Just in case you missed the first two, this is the third episode of my cyber-yesteryear chronicles. Since I’m in lockdown like most folks, I have more time on my hands to be able to have a leisurely mosie down cyberseKurity memory lane. Normally I’d be on planes jetting here, there and everywhere for business and tourisms – all of which normally takes up most of my time. But since none of that – at least offline/in person – is possible at the moment, I’m using a part of that unused time instead to put fingers to keyboard for a steady stream of personal / Kaspersky Lab / cyber-historical nostalgia: in this post – from the early to mid-nineties.
Typo becomes a brand
In the very beginning, all our antivirus utilities were named following the ‘-*.EXE’ template. That is, for example, ‘-V.EXE’ (antivirus scanner), ‘-D.EXE’ (resident monitor), ‘-U.EXE’ (utilities). The ‘-‘ prefix was used to make sure that our programs would be at the very top of a list of programs in a file manager (tech-geekiness meets smart PR moves from the get go?:).
Later, when we released our first full-fledged product, it was named ‘Antiviral Toolkit Pro’. Logically, that should have been abbreviated to ‘ATP’; but it wasn’t…
Somewhere around the end of 1993 or the beginning of 1994, Vesselin Bontchev, who’d remembered me from previous meet-ups (see Cyber-yesteryear – pt. 1), asked me for a copy of our product for testing at the Virus Test Center of Hamburg University, where he worked at the time. Of course, I obliged, and while zip-archiving the files I accidentally named the archive AVP.ZIP (instead of ATP.ZIP), and off I sent it to Vesselin unawares. Some time later Vesselin asked me for permission to put the archive onto an FTP server (so it would be publically available), to which I obliged again. A week or two later he told me: ‘Your AVP is becoming really rather popular on the FTP!’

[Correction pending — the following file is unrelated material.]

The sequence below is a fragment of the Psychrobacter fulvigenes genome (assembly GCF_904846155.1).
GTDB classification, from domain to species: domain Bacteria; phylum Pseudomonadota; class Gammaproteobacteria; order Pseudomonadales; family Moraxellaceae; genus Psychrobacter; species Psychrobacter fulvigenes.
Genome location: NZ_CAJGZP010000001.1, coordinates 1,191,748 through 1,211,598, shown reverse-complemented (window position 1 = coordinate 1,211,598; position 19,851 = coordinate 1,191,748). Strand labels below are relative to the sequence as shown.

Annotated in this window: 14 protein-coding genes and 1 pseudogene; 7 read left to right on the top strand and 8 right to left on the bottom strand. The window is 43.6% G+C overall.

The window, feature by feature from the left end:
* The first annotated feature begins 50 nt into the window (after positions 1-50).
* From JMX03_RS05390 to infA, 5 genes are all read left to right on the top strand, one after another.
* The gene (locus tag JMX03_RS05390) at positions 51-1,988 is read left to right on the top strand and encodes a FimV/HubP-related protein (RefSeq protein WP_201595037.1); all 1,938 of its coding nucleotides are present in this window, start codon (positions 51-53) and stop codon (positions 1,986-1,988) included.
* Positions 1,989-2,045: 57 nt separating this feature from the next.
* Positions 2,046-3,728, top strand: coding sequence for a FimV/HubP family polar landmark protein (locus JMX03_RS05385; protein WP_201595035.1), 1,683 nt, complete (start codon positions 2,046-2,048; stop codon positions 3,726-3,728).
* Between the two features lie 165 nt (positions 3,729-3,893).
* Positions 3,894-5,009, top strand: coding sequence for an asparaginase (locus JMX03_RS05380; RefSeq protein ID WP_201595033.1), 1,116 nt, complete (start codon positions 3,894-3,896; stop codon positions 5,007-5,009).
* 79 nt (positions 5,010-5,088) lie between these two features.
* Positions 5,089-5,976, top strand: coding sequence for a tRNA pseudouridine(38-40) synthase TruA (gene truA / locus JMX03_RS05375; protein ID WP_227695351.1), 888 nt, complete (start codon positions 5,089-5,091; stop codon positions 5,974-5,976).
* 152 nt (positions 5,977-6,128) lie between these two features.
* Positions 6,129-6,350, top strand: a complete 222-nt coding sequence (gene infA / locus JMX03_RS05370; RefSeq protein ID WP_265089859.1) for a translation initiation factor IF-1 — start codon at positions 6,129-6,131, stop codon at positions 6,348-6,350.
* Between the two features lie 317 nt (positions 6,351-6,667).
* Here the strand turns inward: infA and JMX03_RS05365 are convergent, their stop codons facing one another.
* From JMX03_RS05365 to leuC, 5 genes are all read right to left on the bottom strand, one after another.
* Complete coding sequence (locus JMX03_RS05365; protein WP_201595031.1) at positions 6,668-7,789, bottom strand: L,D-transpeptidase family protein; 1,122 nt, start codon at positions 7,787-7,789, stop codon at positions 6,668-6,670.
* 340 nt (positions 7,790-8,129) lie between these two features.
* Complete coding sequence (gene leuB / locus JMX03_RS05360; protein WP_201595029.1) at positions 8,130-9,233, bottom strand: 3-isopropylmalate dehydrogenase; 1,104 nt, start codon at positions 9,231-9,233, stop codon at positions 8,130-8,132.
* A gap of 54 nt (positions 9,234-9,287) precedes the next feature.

‘What AVP?’, I asked.
‘What do you mean ‘What AVP’? The one you sent me in the archive file, of course!’
‘WHAT?! Rename it right away – that’s a mistake!’
‘Too late. It’s already out there – and known as AVP!’
And that was that: AVP we were stuck with! Mercifully, we (kinda) got away with it – Anti-Viral toolkit Pro. Like I say – kinda ). Still, in for a penny, in for a pound: all our utilities were renamed by dropping the ‘-‘ prefix and putting ‘AVP’ in its place – and it’s still used today in some of the names of our modules.
First business trips – to Germany for CeBIT
In 1992, Alexey Remizov – my boss at KAMI, where I first worked – helped me in getting my first foreign-travel passport, and took me with him to the CeBIT exhibition in Hannover in Germany. We had a modest stand there, shared with a few other Russian companies. Our table was half-covered with KAMI transputer tech, the other half – our antivirus offerings. We were rewarded with a tiny bit of new business, but nothing great. All the same, it was a very useful trip…
Our impressions of CeBIT back then were of the oh-my-grandiose flavor. It was just so huge! And it wasn’t all that long since Germany was reunified, so, to us, it was all a bit West Germany – computer-capitalism gone bonkers! Indeed – a cultural shock (followed up by a second cultural shock when we arrived back in Moscow – more on that later).
Given the enormity of CeBIT, our small, shared stand was hardly taken any notice of. Still, it was the proverbial ‘foot in the door’ or ‘the first step is the hardest’ or some such. For it was followed up by a repeat visit to CeBIT four years later – that time to start building our European (and then global) partner network. But that’s a topic for another day post (which I think should be interesting especially for folks beginning their own long business journeys).
Btw, even as far back as then, I understood our project was badly in need of at least some kind of PR/marketing support. But since we had, like, hardly two rubles to rub together, plus the fact that journalists had never heard of us, it was tricky getting any. Still, as a direct result of our first trip to CeBIT, we managed to get a self-written piece all about us into the Russian technology magazine ComputerPress in May 1992: home-grown PR!
Fee-fi-fo-fum, I smell the dollars of Englishmen!
My second business trip was in June-July of the same year – to the UK. One result of this trip was another article, this time in Virus Bulletin, entitled The Russians Are Coming, which was our first foreign publication. Btw – in the article ’18 programmers’ are mentioned. There were probably 18 folks working at KAMI overall, but in our AV department there were just the three of us.
London, June 1992